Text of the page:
Securing Each Step

Excipients Manufacturers Adhere to Standards and Goals

14.09.2010 -

Like nearly all aspects of public and private business, healthcare management organizations and national governments are feeling price pressure, and many look to mitigate this by saving money when it comes to drugs. This pressure gets passed along the value chain to the manufacturers of excipients, who strive to provide the highest-quality products to their customers in a world where the regulatory framework is unclear. Brandi Schuster asked some of this year's CPhI exhibitors the following questions:

  • What do you consider to be the most pressing issues in excipients right now?
  • What are the current trends and requirements from pharma manufacturers and formulators?
  • What is your opinion on GMP for pharmaceutical excipients?
  • What is your strategy for competing with excipients from the East?


Pressing Issues

B. Fritzsching (Beneo-Palatinit): There is an increasing cost-sensitivity within the pharmaceutical industry. While costs of clinical studies, regulation and quality assurance have been increasing over time, healthcare management organizations and governmental bodies are urged more and more to save money when buying drugs. As a consequence also excipients - particularly commodity standard excipients - are under price pressure in all segments of the industry.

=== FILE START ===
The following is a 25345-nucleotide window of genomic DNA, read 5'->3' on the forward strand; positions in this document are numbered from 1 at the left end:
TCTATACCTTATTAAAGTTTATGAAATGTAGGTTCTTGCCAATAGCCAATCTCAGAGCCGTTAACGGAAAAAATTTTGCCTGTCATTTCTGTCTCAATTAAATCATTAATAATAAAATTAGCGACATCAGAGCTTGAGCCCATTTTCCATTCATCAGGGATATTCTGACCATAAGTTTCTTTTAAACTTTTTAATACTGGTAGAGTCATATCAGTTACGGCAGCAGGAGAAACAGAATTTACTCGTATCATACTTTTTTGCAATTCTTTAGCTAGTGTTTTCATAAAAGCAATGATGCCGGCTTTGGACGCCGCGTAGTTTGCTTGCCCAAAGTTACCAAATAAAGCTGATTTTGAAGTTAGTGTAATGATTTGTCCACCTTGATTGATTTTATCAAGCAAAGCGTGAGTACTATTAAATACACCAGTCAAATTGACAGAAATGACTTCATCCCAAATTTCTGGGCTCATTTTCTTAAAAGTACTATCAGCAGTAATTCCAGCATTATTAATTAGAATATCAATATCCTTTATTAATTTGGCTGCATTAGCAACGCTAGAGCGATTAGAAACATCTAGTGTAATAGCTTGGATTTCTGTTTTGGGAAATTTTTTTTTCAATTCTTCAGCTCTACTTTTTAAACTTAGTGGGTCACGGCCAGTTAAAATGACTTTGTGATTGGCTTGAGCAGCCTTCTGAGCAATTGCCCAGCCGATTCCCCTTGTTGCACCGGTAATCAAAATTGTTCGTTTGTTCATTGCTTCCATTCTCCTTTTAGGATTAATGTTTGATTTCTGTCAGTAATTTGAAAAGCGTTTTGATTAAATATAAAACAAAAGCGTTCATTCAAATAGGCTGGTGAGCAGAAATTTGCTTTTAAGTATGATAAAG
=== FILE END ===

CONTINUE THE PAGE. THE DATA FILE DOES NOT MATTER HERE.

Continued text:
Pharmacopeial monographs and drug regulations are lacking harmonization resulting in different requirements and various testing procedures requested by the European Directorate for the Quality of Medicines & Healthcare; the United States Pharmacopeia-National Formulary; and Japanese Pharmacopoeia-Japanese Pharmaceutical Excipients monographs. A single ingredient can only be approved in different regions around the world after it has fulfilled all of them. Although being essential, such a variety of procedures causes extra cost as well as hurdles for market growth.

B. Freiberg (Merck): As I see it, two requirements are particularly strong right now: functional excipients and risk mitigation.
Functional excipients can extend profitability and boost the efficacy of existing products by tailoring them more closely to customer needs. Pharmaceutical companies are recognizing the value of excipients more than ever, particularly when it comes to physical characteristics of increasing the flowability and compassibility of the tableting blend. Other characteristics of the drug such as efficiency, safety, stability and storage are also supported by using the right excipient. For example, new coating and disintegrant formulations can provide gradual release of active ingredients. That's a key product differentiator - to that effect, demand is growing fast.